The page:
Retro Television Review: Summer of Fear (dir by Wes Craven)

Welcome to Retro Television Reviews, a feature where we review some of our favorite and least favorite shows of the past!  On Sundays, I will be reviewing the made-for-television movies that used to be a primetime mainstay.  Today’s film is 1978’s Summer of Fear.  It  can be viewed on YouTube!

In this made-for-TV movie from 1978, Linda Blair (fresh from the first two Exorcist films) plays Rachel. Rachel is a teenager who lives on a ranch in California. She loves horses and she loves her boyfriend and she’s especially happy that her cousin, Julia (Lee Purcell) is coming to live with her. Julia recently lost both of her parents in a tragic auto accident. Though neither Rachel nor her parents have ever met Julia before, they’re all planning on welcoming her into their very nice home.

The only problem is that, once Julia arrives, she seems to be a little bit strange. She speaks with a strange accent that no one on the ranch has ever heard before. The horses all seems to be terrified of her. After Rachel discovers that Julia has stolen minor personal possessions from her new family, Rachel starts to suspect that Julia might be witch and that she might be casting spells! Of course, by this point, Julia is no longer as shy and awkward as she seemed when she first showed up. Instead, she’s now glamorous and every man who meets her becomes intrigued, including Rachel’s boyfriend!

Based on a best-selling novel, Summer of Fear originally aired on NBC. If it were made today, it would probably air on something like Lifetime and it would have a title like, “Deadly Spell” or “Dangerous Seductress.” Seen today, it’s a bit of a slow movie and Linda Blair occasionally seems to be trying too hard to come across as being wide-eyed and innocent in her role but it’s entertaining as long as Lee Purcell is giving people strange looks and chewing up the scenery. The more out-of-control Pucell becomes, the more entertaining the film. Summer of Fear does build to a satisfying conclusion but it’s still hard not to wish that the story itself had moved just a bit quicker.  Jaded audiences in 2022 are no longer as shocked at the idea of witch coming to visit as audiences in 1978 may have been.  In the end, probably the most interesting thing about Summer of Fear is that it was an early credit for horror master, Wes Craven. This was his third film and his first “major” production, one that he made in order to show that, after directing two independent films, he could be trusted with a mainstream, studio production.  As such, you can argue that, without this film, Craven never would have gone on to do Nightmare on Elm Street and Scream.  Modern horror would be very different without Summer of Fear.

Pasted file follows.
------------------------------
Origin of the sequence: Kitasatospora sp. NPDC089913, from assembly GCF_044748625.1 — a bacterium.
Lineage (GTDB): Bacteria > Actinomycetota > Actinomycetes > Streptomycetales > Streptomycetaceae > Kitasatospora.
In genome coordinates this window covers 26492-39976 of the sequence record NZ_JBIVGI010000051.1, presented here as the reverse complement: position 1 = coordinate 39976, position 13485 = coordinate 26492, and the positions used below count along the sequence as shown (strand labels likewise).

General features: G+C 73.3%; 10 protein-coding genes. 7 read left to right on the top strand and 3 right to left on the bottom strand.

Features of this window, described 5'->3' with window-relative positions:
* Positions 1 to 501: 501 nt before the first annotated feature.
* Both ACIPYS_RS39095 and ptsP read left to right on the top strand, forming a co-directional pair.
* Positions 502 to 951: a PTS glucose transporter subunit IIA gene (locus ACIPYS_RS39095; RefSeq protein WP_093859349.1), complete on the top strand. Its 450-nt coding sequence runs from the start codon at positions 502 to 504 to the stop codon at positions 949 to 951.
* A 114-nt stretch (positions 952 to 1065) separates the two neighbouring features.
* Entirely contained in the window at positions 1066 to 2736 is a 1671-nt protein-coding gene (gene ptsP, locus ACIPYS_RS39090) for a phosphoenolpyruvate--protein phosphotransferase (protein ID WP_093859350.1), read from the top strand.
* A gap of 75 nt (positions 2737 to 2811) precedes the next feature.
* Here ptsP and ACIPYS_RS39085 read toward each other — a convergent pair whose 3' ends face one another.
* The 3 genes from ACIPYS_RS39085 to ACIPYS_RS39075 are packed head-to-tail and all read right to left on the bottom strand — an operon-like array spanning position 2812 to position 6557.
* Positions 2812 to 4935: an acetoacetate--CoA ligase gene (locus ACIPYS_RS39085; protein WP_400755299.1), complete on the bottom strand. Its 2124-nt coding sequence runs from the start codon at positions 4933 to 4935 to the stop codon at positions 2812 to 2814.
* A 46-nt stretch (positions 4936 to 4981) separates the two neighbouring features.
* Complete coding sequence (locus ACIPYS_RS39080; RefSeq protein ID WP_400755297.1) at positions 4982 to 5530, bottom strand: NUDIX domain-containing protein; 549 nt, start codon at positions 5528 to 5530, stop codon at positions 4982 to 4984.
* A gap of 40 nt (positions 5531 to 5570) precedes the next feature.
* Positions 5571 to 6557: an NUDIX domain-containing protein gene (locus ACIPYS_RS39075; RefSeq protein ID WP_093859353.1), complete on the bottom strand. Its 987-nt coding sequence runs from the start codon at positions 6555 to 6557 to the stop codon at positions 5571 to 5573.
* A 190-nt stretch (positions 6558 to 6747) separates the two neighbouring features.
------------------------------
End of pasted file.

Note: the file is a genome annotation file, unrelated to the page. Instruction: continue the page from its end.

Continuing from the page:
Ultimately. the film’s a bit too slowly paced to really be successful but if you’re a fan of Wes Craven’s or even Linda Blair’s, you’ll probably want to watch it at least once.

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